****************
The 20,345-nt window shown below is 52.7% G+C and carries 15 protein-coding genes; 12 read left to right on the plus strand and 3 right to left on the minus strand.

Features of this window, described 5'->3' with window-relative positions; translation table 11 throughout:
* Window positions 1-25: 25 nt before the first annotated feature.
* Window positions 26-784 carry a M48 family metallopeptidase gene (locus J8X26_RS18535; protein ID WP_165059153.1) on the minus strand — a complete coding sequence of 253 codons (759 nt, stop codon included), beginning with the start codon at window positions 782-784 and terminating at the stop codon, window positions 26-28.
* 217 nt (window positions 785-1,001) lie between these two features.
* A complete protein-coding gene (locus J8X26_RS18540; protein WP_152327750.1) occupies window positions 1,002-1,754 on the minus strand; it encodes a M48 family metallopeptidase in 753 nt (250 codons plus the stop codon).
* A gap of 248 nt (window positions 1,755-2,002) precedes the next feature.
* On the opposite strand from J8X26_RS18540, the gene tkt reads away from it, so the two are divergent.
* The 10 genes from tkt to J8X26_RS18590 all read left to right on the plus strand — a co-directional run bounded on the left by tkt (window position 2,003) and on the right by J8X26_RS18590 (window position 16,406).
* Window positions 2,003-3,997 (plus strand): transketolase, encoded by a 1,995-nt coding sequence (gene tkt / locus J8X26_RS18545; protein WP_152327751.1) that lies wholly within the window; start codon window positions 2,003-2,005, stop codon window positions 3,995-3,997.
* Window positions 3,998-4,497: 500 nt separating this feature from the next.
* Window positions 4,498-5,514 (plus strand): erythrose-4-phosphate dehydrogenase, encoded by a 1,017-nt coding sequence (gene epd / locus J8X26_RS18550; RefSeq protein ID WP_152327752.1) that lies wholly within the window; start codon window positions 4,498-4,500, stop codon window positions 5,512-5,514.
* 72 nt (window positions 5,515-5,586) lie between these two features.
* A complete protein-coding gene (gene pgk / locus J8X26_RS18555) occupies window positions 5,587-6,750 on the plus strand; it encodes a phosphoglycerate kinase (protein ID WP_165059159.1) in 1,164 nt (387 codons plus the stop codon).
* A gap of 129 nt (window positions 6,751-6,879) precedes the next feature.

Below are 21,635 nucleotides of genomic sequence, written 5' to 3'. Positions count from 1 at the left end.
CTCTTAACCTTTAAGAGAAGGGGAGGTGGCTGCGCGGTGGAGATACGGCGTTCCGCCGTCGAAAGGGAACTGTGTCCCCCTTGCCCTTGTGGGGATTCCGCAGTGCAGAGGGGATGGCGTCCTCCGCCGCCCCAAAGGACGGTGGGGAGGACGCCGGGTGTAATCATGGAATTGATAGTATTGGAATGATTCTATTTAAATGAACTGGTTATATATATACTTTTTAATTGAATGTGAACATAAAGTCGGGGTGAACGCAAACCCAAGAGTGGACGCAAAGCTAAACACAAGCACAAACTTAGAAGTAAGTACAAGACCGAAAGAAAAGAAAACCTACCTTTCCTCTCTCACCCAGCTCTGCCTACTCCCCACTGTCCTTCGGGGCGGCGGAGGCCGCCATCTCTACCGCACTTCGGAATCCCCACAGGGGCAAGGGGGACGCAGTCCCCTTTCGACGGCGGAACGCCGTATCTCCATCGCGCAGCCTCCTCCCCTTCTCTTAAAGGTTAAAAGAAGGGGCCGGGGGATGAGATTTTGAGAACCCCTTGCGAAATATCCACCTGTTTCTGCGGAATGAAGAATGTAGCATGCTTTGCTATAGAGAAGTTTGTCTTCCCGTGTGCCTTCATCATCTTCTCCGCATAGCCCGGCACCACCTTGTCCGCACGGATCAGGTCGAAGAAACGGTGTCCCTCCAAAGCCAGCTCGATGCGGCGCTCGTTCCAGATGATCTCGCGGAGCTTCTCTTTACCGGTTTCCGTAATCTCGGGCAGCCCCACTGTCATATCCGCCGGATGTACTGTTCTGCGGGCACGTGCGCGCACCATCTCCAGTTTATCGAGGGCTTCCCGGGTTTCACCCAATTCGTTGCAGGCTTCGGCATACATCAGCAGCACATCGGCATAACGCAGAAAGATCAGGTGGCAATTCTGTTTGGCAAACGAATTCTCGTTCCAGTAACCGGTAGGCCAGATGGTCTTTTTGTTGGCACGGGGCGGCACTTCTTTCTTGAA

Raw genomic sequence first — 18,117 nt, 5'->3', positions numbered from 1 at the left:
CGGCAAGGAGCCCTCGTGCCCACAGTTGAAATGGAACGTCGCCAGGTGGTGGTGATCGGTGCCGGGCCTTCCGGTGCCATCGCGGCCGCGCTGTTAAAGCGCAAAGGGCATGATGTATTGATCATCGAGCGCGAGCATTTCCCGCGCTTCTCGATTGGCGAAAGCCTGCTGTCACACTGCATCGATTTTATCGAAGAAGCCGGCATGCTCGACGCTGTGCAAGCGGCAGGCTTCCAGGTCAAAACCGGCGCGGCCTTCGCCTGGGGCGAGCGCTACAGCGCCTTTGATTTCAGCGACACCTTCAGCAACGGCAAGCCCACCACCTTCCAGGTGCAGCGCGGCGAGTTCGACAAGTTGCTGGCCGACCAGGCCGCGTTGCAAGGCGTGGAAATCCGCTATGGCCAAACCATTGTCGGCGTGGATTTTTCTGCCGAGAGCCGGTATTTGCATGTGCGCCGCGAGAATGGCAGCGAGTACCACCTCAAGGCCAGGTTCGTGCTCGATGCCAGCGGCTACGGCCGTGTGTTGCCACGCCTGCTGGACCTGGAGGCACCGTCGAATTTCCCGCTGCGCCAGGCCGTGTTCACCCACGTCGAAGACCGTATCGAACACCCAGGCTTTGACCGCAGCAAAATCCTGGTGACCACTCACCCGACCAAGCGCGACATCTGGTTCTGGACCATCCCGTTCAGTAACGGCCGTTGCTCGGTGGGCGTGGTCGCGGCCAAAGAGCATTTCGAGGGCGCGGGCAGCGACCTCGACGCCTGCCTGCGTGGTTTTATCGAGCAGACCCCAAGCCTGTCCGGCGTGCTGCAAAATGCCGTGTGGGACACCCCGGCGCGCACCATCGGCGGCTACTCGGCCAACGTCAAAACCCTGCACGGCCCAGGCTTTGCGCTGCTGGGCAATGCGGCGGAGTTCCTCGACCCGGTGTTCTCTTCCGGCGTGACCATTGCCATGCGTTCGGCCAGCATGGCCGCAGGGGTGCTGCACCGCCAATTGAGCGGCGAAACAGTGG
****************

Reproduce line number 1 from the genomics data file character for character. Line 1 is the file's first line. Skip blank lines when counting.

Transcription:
The 20,345-nt window shown below is 52.7% G+C and carries 15 protein-coding genes; 12 read left to right on the plus strand and 3 right to left on the minus strand.